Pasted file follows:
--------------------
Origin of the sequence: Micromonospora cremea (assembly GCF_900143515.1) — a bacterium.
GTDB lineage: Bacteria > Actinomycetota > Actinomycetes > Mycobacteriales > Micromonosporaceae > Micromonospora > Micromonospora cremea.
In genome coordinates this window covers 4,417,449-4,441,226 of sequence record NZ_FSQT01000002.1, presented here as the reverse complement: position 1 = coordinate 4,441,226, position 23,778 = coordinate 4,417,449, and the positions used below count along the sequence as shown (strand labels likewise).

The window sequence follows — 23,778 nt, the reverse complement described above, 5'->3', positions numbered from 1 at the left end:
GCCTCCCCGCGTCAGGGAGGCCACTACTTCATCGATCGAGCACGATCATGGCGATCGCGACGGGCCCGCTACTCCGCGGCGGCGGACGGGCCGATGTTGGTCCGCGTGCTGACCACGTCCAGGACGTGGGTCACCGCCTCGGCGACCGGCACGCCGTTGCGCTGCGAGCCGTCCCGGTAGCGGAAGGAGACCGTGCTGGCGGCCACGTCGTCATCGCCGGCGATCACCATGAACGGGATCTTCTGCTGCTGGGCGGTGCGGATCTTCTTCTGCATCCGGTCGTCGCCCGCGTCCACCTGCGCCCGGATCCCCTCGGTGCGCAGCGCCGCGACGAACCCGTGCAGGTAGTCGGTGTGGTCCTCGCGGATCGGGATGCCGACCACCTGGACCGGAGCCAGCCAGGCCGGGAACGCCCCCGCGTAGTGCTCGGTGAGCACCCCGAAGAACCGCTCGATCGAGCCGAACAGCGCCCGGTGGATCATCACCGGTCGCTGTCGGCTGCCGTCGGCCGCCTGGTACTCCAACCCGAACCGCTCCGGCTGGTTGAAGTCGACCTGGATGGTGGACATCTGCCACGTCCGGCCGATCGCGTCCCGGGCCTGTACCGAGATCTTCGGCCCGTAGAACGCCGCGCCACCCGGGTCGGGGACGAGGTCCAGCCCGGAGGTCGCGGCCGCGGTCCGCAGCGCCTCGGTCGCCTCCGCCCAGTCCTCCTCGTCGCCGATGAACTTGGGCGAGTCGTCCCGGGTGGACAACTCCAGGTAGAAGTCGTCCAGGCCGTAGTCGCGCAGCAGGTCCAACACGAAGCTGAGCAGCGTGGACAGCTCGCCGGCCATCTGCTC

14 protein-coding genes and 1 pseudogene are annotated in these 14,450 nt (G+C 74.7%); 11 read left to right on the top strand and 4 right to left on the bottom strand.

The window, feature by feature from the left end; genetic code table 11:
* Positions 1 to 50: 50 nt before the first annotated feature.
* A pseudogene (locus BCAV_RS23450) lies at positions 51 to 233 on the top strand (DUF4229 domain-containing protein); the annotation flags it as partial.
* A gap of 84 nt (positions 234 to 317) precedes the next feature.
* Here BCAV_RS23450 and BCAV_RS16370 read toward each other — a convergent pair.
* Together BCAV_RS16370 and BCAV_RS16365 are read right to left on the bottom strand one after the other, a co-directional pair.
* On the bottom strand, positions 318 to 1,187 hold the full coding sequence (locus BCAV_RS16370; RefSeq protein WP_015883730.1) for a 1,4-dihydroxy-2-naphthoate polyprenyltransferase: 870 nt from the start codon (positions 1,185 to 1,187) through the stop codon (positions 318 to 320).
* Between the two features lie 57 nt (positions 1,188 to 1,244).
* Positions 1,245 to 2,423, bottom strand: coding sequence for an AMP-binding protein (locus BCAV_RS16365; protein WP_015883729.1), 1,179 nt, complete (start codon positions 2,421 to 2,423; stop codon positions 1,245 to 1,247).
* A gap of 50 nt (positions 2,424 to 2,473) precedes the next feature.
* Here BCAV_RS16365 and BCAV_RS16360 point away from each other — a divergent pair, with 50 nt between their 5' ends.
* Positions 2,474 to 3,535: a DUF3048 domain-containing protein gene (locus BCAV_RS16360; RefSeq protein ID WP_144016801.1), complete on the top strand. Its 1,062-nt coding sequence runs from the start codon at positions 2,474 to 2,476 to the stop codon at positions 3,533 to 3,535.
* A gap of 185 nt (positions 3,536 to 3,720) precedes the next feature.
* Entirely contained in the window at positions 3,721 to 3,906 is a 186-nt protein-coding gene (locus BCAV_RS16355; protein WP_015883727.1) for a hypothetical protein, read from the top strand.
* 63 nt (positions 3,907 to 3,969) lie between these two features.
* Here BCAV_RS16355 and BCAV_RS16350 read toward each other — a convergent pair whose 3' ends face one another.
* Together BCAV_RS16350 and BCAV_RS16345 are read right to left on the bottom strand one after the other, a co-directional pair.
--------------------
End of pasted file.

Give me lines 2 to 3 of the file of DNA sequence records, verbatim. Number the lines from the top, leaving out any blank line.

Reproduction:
GTDB lineage: Bacteria > Actinomycetota > Actinomycetes > Mycobacteriales > Micromonosporaceae > Micromonospora > Micromonospora cremea.
In genome coordinates this window covers 4,417,449-4,441,226 of sequence record NZ_FSQT01000002.1, presented here as the reverse complement: position 1 = coordinate 4,441,226, position 23,778 = coordinate 4,417,449, and the positions used below count along the sequence as shown (strand labels likewise).